Tales beyond the closed sign

Our feet were on the move again, setting out to explore another forest park we haven't been to for several years. Another childhood memory was about to be relived, or at least we thought it was. We had our route map for the journey, anticipating the sights and sounds of the waterfalls in Glenariff Forest park. It is known as the Queen of the Glens, just one of the nine glans of Antrim. The park covers over 1000 hectares with woodland, lakes, outdoor recreation and conservation areas. After our previous days out we were really looking forward to this experience with the prospect of new photos to share on our blog. Imagine what we felt like when we arrived at the main entrance to be faced with warning notices that the forest was closed to cars and pedestrians. I must have been smitten with dad's usual 'lets try it anyway' as I was the one to notice some people were heading up the road on foot. Unlike dad's more adventurous nature he wasn't prepared to park outside and ramble on in. This made me think too and with the feeling of disappointment after the car journey we drove past to see if there was somewhere we could get out and stretch our legs.

Scenic routes may be beautiful but my heart really wanted to be out and benefiting from the exercise we put ourselves through when we walk. We stopped in a car park and thankfully I picked up a mobile signal and decided to ask Google if Glenariff was closed! It was indeed under restricted access as they are building a new camp and caravan site and heavy construction vehicles would be a danger. I also read there would be restricted access to the waterfall trails at times when it might be possible to reach this walk on foot. dad was soon back behind the wheel as we drove back to our intended destination. Think of piles of mud as the site is under construction but this didn't put us off this time and we met other friendly people all trying to find the waterfall walk as a closed sign was the last thing they wanted to see too. Admittedly we couldn't do the scenic walk and may not be able to do the full walk until the work is complete although it seems part will be opened in the peak season. 

enroute to the waterfall walk

Our day turned into another day we don't want to forget as our senses were yet again taken indulged with different sights and sounds of nature. The volume of the waterfalls along the pathway which is considered safe was amazing. We noticed the diverse selection of moss and greenery which survive in these conditions. We find comparing the different species of flora and birds to name but two adds to our comprehension of the environment around us. Whilst the day had dulled by this stage and I was feeling the cold we kept moving and took some photos to remind us. The scenery around the park is stunning and will be worth another visit especially when we have full access to the scenic walk.

Time moved on although we tend to forget the time when we are exploring. We came across Laragh Lodge which prompted dad to ask if I would like a cup of coffee. I knew we were a distance from the car and then we had to drive all the way back home therefore decided an espresso would give me the strength I needed to get back to the car! They didn't have any objections to us just having coffee and welcomed us despite our muddy boots. Dad knew we wouldn't be home until a lot later than our usual days out and defiantly after the time I am usually in bed! I don't know if it was me he was thinking about or if he was hungry as we never have snacks in our rucksacks. Eating out has a few difficulties although a reassuring notice about food intolerances or special requests made us feel we weren't imposing. Admittedly I was prepared to keep going with my coffee but would have been relived if dad could have a meal as I knew I would be super tired when we arrived home. The lady really wanted to find something for me and we agreed on a small side bowl of lettuce and onion (the chef wanted to add everything!) he added some tomato which I couldn't eat all off but at least they were willing to help a very fussy eater. Dad enjoyed his meal although experienced a few minutes of panic when I left to use the wash rooms he discovered he had left his wallet in the car! He really thought he would have to cancel the meal but when I returned he breathed again as I had our card in my bag to pay for the meal (my carry everything bag is necessary after all) maybe dad planned the delayed walk and forgetting his wallet as part of our day! I know there was a few things on dad's plate which aren't part of his normal diet but in a situation like this I think he deserved a little break from our strict control. The staff were incredibly friendly and still couldn't believe my feast was lettuce and onion in a dish they thought was too small but was a lot more than I could eat. I drank a lot of their water to make up for it!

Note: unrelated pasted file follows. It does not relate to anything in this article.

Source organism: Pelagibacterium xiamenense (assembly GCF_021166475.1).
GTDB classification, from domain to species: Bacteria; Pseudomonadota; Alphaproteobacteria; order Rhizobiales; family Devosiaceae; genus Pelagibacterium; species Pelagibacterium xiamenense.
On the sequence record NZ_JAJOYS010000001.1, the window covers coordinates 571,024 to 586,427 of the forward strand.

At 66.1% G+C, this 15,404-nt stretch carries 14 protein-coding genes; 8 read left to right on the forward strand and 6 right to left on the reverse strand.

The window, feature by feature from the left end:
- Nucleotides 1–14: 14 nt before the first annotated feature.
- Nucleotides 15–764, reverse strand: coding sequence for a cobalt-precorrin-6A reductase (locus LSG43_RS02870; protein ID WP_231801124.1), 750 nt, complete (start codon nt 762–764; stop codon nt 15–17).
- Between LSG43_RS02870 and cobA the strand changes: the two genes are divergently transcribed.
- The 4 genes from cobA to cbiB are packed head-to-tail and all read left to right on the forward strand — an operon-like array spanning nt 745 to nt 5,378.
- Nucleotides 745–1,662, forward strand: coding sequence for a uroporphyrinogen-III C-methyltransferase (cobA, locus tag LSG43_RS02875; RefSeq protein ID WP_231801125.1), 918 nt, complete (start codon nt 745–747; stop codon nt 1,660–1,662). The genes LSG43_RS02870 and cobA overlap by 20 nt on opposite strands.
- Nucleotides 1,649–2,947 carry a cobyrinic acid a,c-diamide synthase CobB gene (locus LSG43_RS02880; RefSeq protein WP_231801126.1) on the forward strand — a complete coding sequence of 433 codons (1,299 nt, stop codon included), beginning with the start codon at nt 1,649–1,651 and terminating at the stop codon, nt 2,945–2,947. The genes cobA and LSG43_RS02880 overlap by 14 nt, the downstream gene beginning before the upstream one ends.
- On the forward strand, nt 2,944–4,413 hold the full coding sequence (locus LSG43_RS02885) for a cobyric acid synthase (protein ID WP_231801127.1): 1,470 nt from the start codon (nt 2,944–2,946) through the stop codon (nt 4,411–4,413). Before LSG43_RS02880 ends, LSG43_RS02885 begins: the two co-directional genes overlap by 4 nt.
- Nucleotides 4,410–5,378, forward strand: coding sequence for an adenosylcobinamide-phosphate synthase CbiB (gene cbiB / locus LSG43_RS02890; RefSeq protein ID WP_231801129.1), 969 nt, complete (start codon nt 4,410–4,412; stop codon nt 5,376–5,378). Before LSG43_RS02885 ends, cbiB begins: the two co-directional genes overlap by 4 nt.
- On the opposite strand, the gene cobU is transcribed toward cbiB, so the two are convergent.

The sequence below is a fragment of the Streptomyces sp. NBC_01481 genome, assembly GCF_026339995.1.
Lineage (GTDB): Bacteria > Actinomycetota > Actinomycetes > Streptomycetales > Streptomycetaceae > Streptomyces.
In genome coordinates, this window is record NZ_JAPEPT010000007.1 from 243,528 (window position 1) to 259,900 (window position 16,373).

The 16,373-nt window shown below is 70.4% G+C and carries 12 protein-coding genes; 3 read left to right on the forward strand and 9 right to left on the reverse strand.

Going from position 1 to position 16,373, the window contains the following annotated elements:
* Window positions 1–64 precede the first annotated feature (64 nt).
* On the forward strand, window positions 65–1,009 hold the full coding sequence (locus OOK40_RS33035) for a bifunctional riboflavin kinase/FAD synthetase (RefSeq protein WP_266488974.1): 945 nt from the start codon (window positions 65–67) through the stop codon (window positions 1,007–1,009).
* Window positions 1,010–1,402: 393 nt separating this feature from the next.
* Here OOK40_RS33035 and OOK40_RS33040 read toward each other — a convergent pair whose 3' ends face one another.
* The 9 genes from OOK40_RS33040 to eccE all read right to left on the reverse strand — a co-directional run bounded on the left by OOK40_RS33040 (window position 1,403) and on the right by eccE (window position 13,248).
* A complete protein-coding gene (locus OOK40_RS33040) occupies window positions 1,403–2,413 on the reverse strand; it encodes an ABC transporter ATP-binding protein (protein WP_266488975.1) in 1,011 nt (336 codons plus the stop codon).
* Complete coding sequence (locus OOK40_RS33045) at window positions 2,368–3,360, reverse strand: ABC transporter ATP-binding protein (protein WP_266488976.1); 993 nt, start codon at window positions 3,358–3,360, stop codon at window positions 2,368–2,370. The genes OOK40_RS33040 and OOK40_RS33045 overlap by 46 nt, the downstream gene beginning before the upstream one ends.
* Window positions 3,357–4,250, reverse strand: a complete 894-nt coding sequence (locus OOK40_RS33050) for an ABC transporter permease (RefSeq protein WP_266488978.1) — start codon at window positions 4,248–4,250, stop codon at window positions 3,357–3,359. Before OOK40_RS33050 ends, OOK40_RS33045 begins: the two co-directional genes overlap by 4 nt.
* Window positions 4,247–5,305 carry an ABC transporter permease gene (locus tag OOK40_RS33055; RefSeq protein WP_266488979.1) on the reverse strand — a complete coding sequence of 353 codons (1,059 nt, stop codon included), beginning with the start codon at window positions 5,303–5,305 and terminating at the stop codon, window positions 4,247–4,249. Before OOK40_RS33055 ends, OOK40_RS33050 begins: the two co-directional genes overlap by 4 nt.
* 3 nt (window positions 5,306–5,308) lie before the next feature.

Dad's fuel

Off course dad needed his fuel as on the way back I was really pushing myself determined not to give in. My shoulder and neck burned yet again, so off came my rucksack and a well fed dad came to the rescue and carried my extra load.


Reading the information board towards the end of our walk we were subjected to the close scrutiny of the forest guard, his duties when the Christmas card season is over. 

Dad took a photo along our way which we really don't seem to know what it is for. I wonder if someday we will know how to use one of these?

On our way back in the car we remembered a photograph we wanted to take, tiredness to the extreme didn't prevent us stopping and saying yes, to whimsy as we crossed the field to see our little tree house!

Strength training

Tales along the riverbank